The Curse of Knowledge in Economic Settings: An Experimental Analysis
In economic analyses of asymmetric information, better-informed agents are assumed capable of reproducing the judgments of less-informed agents. The authors discuss a systematic violation of this assumption that they call the "curse of knowledge." Better-informed agents are unable to ignore private information even when it is in their interest to do so; more information is not always better. Comparing judgments made in individual-level and market experiments, they find that market forces reduce the curse by approximately 50 percent, but do not eliminate it. Implications for bargaining, strategic behavior by firms, principal-agent problems, and choice under uncertainty are discussed. Copyright 1989 by University of Chicago Press.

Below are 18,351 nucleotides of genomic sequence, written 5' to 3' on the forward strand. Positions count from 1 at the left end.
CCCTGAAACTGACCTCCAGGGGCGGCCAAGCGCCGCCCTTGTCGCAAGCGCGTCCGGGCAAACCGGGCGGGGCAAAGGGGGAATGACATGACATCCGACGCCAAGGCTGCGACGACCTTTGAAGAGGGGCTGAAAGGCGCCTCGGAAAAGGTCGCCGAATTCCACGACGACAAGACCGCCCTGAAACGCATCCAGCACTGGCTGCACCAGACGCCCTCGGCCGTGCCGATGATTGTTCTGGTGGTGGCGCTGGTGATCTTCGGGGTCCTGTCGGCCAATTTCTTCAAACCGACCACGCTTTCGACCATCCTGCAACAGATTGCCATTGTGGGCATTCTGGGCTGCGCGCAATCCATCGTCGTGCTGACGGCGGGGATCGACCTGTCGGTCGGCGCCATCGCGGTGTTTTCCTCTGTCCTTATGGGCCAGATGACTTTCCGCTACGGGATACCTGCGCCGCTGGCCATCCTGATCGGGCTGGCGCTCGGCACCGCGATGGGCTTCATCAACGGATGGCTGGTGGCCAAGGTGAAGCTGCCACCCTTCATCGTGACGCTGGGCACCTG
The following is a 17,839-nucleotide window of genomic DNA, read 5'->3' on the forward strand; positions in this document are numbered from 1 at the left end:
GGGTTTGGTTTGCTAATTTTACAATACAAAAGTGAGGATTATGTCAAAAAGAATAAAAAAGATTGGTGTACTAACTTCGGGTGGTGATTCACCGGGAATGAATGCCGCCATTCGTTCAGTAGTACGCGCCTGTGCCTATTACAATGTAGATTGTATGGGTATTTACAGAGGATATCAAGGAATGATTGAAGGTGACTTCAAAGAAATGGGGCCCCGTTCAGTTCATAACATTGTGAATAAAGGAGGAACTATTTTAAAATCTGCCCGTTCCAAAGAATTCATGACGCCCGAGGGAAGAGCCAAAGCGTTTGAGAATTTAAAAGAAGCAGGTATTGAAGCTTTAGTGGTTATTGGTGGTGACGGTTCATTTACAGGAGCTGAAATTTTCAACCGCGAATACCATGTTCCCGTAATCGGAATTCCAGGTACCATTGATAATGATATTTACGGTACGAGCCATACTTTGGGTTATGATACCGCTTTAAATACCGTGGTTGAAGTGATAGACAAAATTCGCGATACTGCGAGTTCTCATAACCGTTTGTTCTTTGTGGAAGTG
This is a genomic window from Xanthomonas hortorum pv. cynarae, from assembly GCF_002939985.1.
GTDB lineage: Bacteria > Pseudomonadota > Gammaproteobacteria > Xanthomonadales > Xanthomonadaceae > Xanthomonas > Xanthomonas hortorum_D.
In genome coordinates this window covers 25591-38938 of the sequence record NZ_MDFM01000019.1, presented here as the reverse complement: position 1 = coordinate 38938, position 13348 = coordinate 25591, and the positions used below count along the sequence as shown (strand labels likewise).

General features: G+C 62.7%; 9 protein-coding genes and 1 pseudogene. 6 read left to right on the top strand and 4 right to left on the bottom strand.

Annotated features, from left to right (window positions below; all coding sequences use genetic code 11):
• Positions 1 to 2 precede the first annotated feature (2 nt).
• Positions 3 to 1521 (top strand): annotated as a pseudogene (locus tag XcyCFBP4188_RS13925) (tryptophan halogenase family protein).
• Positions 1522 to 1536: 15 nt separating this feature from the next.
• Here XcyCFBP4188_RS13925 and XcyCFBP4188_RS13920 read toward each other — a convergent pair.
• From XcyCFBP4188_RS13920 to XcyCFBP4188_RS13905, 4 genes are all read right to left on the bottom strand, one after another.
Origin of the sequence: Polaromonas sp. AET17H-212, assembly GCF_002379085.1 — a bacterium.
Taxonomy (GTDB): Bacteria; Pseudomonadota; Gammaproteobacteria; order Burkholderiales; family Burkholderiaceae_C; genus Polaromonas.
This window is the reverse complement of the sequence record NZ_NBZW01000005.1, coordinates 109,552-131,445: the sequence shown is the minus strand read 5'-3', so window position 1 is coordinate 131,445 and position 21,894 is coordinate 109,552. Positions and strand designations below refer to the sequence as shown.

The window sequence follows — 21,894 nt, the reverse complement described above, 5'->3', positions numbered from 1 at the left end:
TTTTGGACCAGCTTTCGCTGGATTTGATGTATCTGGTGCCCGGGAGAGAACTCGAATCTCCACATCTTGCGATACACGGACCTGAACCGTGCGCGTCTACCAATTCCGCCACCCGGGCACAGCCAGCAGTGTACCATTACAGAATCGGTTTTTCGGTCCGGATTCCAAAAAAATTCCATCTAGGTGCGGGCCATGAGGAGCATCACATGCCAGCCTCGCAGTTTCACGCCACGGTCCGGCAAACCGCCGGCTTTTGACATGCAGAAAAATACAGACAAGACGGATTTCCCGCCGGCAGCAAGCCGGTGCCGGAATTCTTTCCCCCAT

When requesting a correction, please mention this item's handle: RePEc:ucp:jpolec:v:97:y:1989:i:5:p:1232-54. See general information about how to correct material in RePEc.
For technical questions regarding this item, or to correct its authors, title, abstract, bibliographic or download information, contact: (Journals Division)
If references are entirely missing, you can add them using this form.